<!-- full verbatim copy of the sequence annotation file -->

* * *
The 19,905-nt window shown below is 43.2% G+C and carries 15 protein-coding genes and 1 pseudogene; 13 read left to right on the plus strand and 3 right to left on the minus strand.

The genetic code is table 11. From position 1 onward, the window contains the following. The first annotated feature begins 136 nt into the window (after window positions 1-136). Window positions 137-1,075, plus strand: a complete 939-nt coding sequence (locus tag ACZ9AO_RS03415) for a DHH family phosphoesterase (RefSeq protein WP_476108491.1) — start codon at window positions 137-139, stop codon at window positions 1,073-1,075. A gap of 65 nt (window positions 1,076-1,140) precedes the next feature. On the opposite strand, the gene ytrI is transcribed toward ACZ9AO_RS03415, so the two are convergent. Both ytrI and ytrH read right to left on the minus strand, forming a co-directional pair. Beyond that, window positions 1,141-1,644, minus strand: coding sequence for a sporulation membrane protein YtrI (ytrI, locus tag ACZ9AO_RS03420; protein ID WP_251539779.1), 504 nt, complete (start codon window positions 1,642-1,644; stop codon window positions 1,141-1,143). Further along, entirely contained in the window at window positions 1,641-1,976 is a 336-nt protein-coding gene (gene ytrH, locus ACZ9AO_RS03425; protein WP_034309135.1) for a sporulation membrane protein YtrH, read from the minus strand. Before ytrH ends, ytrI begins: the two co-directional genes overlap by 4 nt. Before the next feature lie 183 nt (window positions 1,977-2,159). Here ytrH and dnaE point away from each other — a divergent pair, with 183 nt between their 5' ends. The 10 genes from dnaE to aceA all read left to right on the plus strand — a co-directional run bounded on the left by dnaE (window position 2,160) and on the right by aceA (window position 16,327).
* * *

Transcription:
The 19,905-nt window shown below is 43.2% G+C and carries 15 protein-coding genes and 1 pseudogene; 13 read left to right on the plus strand and 3 right to left on the minus strand.

The genetic code is table 11. From position 1 onward, the window contains the following. The first annotated feature begins 136 nt into the window (after window positions 1-136). Window positions 137-1,075, plus strand: a complete 939-nt coding sequence (locus tag ACZ9AO_RS03415) for a DHH family phosphoesterase (RefSeq protein WP_476108491.1) — start codon at window positions 137-139, stop codon at window positions 1,073-1,075. A gap of 65 nt (window positions 1,076-1,140) precedes the next feature. On the opposite strand, the gene ytrI is transcribed toward ACZ9AO_RS03415, so the two are convergent. Both ytrI and ytrH read right to left on the minus strand, forming a co-directional pair. Beyond that, window positions 1,141-1,644, minus strand: coding sequence for a sporulation membrane protein YtrI (ytrI, locus tag ACZ9AO_RS03420; protein ID WP_251539779.1), 504 nt, complete (start codon window positions 1,642-1,644; stop codon window positions 1,141-1,143). Further along, entirely contained in the window at window positions 1,641-1,976 is a 336-nt protein-coding gene (gene ytrH, locus ACZ9AO_RS03425; protein WP_034309135.1) for a sporulation membrane protein YtrH, read from the minus strand. Before ytrH ends, ytrI begins: the two co-directional genes overlap by 4 nt. Before the next feature lie 183 nt (window positions 1,977-2,159). Here ytrH and dnaE point away from each other — a divergent pair, with 183 nt between their 5' ends. The 10 genes from dnaE to aceA all read left to right on the plus strand — a co-directional run bounded on the left by dnaE (window position 2,160) and on the right by aceA (window position 16,327).